Access and Utilization of Healthcare by Adults with Spina Bifida - Lindsay Hampson & Alejandro Lopez

January 17, 2024

Lindsay Hampson and Alex Lopez discuss their research on healthcare access and utilization by adults with spina bifida. The study, conducted via a Facebook-distributed survey, reveals significant barriers to care, including distance, provider inexperience, and trust issues. Notably, 39% of the 270 respondents hadn't seen a urologist in the past year. Many reported traveling over 30 miles for urologic care, with long wait times and high healthcare utilization. The study finds that 29% visited the ER for urologic conditions in the past year, and 18% were hospitalized. Insurance status, particularly private insurance, influenced ER visits. The discussion highlights the need for improved transition from pediatric to adult care, emphasizing the role of primary care providers in managing these complex patients. The findings underscore the challenges faced by adults with spina bifida in accessing appropriate healthcare and the potential policy implications for improving their care.


Lindsay Hampson, MD, MAS, Urologist, UCSF, San Francisco, CA

Alejandro Lopez, UCSF School of Medicine, San Francisco, CA

Ruchika Talwar, MD, Urologic Oncology Fellow, Department of Urology, Vanderbilt University Medical Center, Nashville, TN

Read the Full Video Transcript

Ruchika Talwar: Hi everyone, and welcome back to UroToday's Health Policy Center of Excellence. Today we'll be discussing access and utilization of healthcare by adults with spina bifida, in a discussion led by me, with two researchers from UCSF.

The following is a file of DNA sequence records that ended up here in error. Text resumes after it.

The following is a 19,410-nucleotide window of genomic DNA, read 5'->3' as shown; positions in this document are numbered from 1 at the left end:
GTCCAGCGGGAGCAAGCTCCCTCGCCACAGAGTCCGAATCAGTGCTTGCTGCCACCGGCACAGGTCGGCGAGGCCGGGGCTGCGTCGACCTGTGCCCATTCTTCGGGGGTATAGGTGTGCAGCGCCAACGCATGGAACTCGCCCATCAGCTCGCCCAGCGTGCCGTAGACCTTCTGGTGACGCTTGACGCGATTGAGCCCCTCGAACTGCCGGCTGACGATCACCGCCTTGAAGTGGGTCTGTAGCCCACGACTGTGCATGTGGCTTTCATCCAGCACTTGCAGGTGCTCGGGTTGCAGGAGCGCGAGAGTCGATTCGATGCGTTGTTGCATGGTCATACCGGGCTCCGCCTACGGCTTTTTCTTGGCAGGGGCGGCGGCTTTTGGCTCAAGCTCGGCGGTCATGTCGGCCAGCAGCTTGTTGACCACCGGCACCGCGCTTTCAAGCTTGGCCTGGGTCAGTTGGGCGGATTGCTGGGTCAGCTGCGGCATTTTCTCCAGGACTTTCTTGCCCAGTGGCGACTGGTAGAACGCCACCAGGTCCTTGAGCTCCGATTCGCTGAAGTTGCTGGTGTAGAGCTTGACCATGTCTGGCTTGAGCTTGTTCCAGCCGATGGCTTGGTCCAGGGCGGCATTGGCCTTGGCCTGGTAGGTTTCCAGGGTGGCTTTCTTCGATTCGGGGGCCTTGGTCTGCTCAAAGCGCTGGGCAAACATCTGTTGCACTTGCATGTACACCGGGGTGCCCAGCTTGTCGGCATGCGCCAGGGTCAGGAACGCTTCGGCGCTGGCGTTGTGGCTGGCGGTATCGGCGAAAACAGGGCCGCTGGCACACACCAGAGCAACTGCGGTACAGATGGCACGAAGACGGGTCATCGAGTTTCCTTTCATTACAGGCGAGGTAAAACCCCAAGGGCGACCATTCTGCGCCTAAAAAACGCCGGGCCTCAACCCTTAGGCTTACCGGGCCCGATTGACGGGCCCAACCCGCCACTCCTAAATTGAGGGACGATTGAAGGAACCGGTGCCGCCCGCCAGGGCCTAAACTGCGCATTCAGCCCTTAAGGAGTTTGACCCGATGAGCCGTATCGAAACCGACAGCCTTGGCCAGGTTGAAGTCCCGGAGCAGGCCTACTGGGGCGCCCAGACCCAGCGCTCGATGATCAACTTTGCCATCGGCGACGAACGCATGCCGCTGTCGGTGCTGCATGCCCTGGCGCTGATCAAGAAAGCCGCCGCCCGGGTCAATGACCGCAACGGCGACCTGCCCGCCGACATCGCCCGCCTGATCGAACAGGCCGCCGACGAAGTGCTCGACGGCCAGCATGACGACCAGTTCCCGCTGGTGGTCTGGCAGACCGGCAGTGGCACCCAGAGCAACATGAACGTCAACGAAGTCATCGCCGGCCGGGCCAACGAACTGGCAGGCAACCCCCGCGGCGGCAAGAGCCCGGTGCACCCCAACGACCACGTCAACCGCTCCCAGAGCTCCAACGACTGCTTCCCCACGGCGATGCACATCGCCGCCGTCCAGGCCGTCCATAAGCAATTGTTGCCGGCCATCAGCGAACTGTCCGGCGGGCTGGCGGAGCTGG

First, I'm joined by Dr. Lindsay Hampson, who's an associate professor of urology. And in addition, we have Alex Lopez, who is a medical student at UCSF, both of whom have been pioneering this work recently published in the Gold Journal. Thank you both for being here with us today.

Lindsay Hampson: Thanks so much for having us. We're excited to get a chance to highlight this important work and really appreciate the time to have the conversation.

Alejandro Lopez: So again, my name is Alex Lopez. I'm one of the co-authors alongside Dr. Hampson on this paper, Access and Utilization of Healthcare by Adults with Spina Bifida.

So I really wanted to just start by introducing the why and the how to this paper. Primarily, what we wanted to do with this paper was to contextualize the challenges that persons with spina bifida encounter in adulthood specifically, by examining their healthcare access patterns, readiness for self-management of care as adults, and then their utilization of healthcare overall.

We collected all of our data by survey, which was distributed via social media, Facebook specifically. And these adults were asked about distance, ease of access to care, and several other ease-of-access-to-care factors, as well as care management via the Transition Readiness Assessment Questionnaire. And then hospital admissions, ER visits, and other medical visits they had over the past year.

In terms of results, one of the most impressive demographic results that we found was that of the 270 eligible respondents, about 39, a quarter had not received care from a urologist in the past year. Furthermore, we found that patients with SB tend to report poor access to healthcare.